[Outlook]It’s culture, stupidKorea ranks 32nd in the Anholt-GMI Nation Brands Index. Korea’s place has been dropping on the internationally acclaimed research institute’s list, from 25th in 2005 and 27th in 2006. The fall in the ranking reflects difficulties with the country’s overall national competitiveness, product competitiveness and tourism.
According to Switzerland’s International Institute for Management Development, Korea’s national competitiveness was 29th in the world last year. On that list too, our product competitiveness is also far behind that of developed countries.
The “National Brand Map” presented by the Institute for Industrial Policy Studies in Korea earlier this year was shocking. When Koreans were asked how much they would be willing to pay for a foreign product of the same quality as a $100 Korean product, respondents said that they would pay the most for a German-made item, at $155. They said they would pay $148.70 for a Japanese product and $148.60 for an American one. This study clearly shows why Korean products have lower price tags when they are sold abroad.
The tourism deficit is also related to the slip in the nation’s brand ranking. Last year, more than 13 million Koreans traveled abroad, while the country was visited by only half as many tourists, about 6.5 million. That adds up to a deficit of over $10 billion. The low number of visitors to Korea is a natural consequence of the nation’s falling brand image.
Korea’s brand ranking is very low compared to the size of the national economy, and this is undermining our national interests.
Simon Anholt, who came up with the idea of the index, said that a nation’s brand influences a country’s tourist appeal, foreign investment and sales of its products. Exports and tourism can have a strong synergistic effect when bolstered by a national brand.
For example, Japan is not just an economic power but is also considered one of the most attractive countries in the world. Japan has become the next cultural power after the United States; even during the “lost decade,” its exports grew by 70 percent. Exports of its cultural products tripled.
Japan dominates 60 percent of the international comics market, and people around the globe rave about Japanese animation, games, literature, fashion and architecture. As a source of culture, it has established a solid national brand. Today, everyone around the world is familiar with sushi, kimonos, geishas and Mount Fuji. The high-end and luxurious image of Japanese culture attracts tourists from all over the world. Japanese restaurants can be found in every corner of the world, projecting a high-end perception of Japanese cuisine. Brand and culture create added value, attract tourists and put a premium on products.
So what about Korea? We might be operating under the misconception that reviving the economy will automatically lead to advancement. Advancement is supported by three pillars: politics, economy and culture. The challenge that follows economic development and democratization is cultural advancement and reinforcement of a national brand. When economy, politics and culture are developed together, the status of the nation will be enhanced and we can attain advancement.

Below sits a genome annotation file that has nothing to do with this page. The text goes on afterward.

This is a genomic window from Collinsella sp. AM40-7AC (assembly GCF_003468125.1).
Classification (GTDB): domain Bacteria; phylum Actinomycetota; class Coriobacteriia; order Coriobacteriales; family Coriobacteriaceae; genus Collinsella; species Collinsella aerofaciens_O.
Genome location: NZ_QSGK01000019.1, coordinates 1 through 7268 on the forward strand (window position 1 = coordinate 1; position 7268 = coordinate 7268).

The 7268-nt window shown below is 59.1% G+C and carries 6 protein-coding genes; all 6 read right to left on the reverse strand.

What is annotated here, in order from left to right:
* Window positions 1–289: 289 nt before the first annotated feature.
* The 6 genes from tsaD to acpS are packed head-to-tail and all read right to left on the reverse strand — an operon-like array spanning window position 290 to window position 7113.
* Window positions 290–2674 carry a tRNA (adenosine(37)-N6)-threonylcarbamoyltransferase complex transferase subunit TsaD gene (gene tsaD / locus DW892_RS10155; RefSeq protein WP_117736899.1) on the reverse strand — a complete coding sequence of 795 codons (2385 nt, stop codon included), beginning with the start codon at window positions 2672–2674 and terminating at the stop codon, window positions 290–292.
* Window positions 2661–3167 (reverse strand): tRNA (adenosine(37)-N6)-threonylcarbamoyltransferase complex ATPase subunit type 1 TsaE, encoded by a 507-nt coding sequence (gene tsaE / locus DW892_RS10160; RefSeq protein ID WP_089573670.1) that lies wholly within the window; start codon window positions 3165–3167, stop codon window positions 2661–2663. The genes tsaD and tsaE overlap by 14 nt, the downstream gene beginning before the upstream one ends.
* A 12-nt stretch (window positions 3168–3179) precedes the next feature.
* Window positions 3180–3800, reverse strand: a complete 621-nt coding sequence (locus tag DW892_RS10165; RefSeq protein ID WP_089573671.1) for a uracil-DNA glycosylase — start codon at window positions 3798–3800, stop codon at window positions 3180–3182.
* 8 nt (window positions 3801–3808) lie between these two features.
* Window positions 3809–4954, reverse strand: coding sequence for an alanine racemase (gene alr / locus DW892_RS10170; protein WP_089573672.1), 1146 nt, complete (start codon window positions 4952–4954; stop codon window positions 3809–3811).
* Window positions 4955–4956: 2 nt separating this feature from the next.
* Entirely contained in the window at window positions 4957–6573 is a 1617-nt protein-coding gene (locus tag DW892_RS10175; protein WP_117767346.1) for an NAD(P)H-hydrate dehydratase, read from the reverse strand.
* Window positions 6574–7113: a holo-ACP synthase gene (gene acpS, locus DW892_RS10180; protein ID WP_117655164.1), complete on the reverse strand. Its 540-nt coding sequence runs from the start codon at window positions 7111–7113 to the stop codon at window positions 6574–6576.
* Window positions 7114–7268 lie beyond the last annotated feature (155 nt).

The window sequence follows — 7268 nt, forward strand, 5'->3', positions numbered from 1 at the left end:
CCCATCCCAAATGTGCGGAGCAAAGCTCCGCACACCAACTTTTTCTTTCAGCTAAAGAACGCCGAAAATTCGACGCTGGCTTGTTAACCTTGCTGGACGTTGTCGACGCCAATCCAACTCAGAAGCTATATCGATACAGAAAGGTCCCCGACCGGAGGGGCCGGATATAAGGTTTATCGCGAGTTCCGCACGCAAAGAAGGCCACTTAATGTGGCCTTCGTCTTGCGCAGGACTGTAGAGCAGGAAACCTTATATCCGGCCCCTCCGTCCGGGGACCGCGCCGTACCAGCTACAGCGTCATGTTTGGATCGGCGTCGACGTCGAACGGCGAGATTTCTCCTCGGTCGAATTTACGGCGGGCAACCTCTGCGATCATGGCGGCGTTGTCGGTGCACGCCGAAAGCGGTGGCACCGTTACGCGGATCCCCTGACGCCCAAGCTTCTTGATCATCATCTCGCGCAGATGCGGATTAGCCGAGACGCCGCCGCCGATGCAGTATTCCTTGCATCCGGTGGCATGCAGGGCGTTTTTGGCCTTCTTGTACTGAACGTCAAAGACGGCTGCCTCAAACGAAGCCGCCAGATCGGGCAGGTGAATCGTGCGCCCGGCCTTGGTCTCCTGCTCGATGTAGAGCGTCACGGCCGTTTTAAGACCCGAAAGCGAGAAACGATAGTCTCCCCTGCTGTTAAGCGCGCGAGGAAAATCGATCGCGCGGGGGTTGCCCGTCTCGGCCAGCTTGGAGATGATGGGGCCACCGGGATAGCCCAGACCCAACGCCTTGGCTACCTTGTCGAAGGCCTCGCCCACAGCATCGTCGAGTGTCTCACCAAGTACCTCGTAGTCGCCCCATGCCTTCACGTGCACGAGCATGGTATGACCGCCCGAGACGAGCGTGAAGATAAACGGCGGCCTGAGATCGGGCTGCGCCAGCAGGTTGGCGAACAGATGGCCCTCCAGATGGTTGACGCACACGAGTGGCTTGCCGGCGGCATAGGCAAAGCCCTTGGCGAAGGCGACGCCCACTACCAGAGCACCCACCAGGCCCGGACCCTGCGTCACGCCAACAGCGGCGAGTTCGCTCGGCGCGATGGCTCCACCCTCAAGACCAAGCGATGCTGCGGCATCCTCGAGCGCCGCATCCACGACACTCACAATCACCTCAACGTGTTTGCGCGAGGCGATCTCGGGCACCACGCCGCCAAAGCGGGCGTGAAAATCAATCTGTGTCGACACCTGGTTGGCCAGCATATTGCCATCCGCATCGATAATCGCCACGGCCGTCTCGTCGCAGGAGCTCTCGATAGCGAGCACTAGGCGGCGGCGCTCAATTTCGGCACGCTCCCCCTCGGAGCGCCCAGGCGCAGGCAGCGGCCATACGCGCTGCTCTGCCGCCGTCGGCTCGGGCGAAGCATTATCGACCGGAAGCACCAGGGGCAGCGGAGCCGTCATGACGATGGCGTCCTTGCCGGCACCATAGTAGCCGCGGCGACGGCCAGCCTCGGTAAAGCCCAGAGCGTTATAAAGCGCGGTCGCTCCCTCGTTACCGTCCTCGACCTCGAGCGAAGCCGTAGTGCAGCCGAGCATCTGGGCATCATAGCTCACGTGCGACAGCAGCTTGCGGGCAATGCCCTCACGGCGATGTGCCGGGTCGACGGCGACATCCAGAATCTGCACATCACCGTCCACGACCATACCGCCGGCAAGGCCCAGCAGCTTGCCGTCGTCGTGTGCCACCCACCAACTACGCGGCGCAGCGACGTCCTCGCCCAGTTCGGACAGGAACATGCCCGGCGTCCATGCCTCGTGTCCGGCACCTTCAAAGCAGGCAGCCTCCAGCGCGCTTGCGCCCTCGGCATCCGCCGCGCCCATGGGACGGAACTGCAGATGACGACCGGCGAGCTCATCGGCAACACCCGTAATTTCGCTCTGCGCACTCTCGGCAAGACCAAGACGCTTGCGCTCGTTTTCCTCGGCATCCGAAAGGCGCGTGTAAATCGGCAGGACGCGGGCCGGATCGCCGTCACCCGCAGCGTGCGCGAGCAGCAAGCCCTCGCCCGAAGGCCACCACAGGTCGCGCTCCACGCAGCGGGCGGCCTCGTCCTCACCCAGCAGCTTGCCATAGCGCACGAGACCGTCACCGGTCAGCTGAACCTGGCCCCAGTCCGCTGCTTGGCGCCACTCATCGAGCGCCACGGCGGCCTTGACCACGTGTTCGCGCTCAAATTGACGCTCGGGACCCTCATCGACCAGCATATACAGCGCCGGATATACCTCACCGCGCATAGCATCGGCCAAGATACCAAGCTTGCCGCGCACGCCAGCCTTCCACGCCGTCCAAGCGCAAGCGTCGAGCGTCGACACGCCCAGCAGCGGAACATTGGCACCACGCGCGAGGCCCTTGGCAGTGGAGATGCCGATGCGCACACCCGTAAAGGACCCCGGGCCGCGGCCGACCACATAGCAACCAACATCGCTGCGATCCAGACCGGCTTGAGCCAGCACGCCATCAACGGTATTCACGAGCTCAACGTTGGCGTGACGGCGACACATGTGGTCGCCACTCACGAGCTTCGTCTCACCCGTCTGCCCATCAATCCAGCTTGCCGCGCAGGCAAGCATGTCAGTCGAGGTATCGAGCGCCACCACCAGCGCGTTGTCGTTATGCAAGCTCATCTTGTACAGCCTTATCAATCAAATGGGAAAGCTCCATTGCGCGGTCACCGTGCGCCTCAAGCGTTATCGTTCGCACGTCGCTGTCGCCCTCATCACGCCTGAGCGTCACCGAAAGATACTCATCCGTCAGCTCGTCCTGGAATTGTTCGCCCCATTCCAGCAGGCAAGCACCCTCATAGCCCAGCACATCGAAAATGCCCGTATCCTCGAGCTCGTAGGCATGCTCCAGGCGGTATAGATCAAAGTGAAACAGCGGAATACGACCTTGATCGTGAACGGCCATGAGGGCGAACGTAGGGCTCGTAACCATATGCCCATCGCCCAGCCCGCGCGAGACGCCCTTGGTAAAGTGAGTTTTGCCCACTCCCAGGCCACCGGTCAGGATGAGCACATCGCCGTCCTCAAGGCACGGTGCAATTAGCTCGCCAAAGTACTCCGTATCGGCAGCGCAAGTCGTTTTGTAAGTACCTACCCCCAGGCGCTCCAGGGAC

However, when less than 1 percent of the government budget is allotted to the Ministry of Culture, Sports and Tourism, the road to becoming a cultural power is still far in the distance.
In order to increase our cultural influence, the national brand should leverage Korean content such as our traditional culture.
Fortunately, the Korean Wave has begun to spread Korean culture. The Korean Wave has paved cultural highways around the world over the last 10 years, and Korea now has a perfect opportunity to enhance its national image.
The wave began with popular culture and has expanded to e-sports, animation, cartoons, B-boy dancing, nonverbal performances such as “Nanta” and “Jump,” traditional Korean culture, digital devices and eco-friendly tourism.
Supporting and nurturing new forms of the Korean Wave is a shortcut to enhancing the national brand, securing new growth engines for the 21st-century cultural war, and becoming a cultural power.
When our ranking rises up to 13th place on the list to correspond with the size of our economy, the brand value of Korea will go up by $1 trillion. Tourists will fly in and Korean products will be sold for higher prices in the international market. In the era of culture, improving a country’s image is a necessary step to becoming a developed country.
Former U.S. President Bill Clinton was elected with the slogan, “It’s the economy, stupid!” If he were campaigning in Korea today, he would say, “It’s culture, stupid!”
*The writer is the director of the Hallyu Strategy Research Institute. Translation by the JoongAng Daily staff.
by Shin Seung-il